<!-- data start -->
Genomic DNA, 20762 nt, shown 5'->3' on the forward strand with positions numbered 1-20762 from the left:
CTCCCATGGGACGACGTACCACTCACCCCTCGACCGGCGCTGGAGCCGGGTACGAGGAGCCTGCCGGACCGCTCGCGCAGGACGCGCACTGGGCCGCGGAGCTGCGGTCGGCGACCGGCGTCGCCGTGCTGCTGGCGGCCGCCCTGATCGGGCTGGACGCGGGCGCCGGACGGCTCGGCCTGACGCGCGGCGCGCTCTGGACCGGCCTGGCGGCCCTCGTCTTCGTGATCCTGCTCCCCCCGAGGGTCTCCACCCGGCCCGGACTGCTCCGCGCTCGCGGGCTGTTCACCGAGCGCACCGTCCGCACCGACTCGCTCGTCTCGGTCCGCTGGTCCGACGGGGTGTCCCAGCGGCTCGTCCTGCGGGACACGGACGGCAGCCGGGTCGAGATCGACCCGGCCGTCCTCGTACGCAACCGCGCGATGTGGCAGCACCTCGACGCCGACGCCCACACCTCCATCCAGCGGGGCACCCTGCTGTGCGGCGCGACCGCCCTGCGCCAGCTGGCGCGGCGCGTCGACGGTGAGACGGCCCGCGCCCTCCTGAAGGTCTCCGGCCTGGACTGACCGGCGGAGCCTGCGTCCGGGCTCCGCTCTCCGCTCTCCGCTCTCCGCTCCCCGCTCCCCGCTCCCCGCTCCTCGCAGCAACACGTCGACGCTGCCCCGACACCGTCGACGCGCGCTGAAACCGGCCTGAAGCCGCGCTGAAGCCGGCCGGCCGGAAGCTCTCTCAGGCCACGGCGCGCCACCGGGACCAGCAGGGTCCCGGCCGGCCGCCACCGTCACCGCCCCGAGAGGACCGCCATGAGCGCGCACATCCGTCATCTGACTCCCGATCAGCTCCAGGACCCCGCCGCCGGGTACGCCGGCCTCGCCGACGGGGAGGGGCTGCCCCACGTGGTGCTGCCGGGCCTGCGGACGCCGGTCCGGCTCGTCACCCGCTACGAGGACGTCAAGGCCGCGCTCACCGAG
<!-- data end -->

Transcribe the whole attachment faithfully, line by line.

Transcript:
Genomic DNA, 20762 nt, shown 5'->3' on the forward strand with positions numbered 1-20762 from the left:
CTCCCATGGGACGACGTACCACTCACCCCTCGACCGGCGCTGGAGCCGGGTACGAGGAGCCTGCCGGACCGCTCGCGCAGGACGCGCACTGGGCCGCGGAGCTGCGGTCGGCGACCGGCGTCGCCGTGCTGCTGGCGGCCGCCCTGATCGGGCTGGACGCGGGCGCCGGACGGCTCGGCCTGACGCGCGGCGCGCTCTGGACCGGCCTGGCGGCCCTCGTCTTCGTGATCCTGCTCCCCCCGAGGGTCTCCACCCGGCCCGGACTGCTCCGCGCTCGCGGGCTGTTCACCGAGCGCACCGTCCGCACCGACTCGCTCGTCTCGGTCCGCTGGTCCGACGGGGTGTCCCAGCGGCTCGTCCTGCGGGACACGGACGGCAGCCGGGTCGAGATCGACCCGGCCGTCCTCGTACGCAACCGCGCGATGTGGCAGCACCTCGACGCCGACGCCCACACCTCCATCCAGCGGGGCACCCTGCTGTGCGGCGCGACCGCCCTGCGCCAGCTGGCGCGGCGCGTCGACGGTGAGACGGCCCGCGCCCTCCTGAAGGTCTCCGGCCTGGACTGACCGGCGGAGCCTGCGTCCGGGCTCCGCTCTCCGCTCTCCGCTCTCCGCTCCCCGCTCCCCGCTCCCCGCTCCTCGCAGCAACACGTCGACGCTGCCCCGACACCGTCGACGCGCGCTGAAACCGGCCTGAAGCCGCGCTGAAGCCGGCCGGCCGGAAGCTCTCTCAGGCCACGGCGCGCCACCGGGACCAGCAGGGTCCCGGCCGGCCGCCACCGTCACCGCCCCGAGAGGACCGCCATGAGCGCGCACATCCGTCATCTGACTCCCGATCAGCTCCAGGACCCCGCCGCCGGGTACGCCGGCCTCGCCGACGGGGAGGGGCTGCCCCACGTGGTGCTGCCGGGCCTGCGGACGCCGGTCCGGCTCGTCACCCGCTACGAGGACGTCAAGGCCGCGCTCACCGAG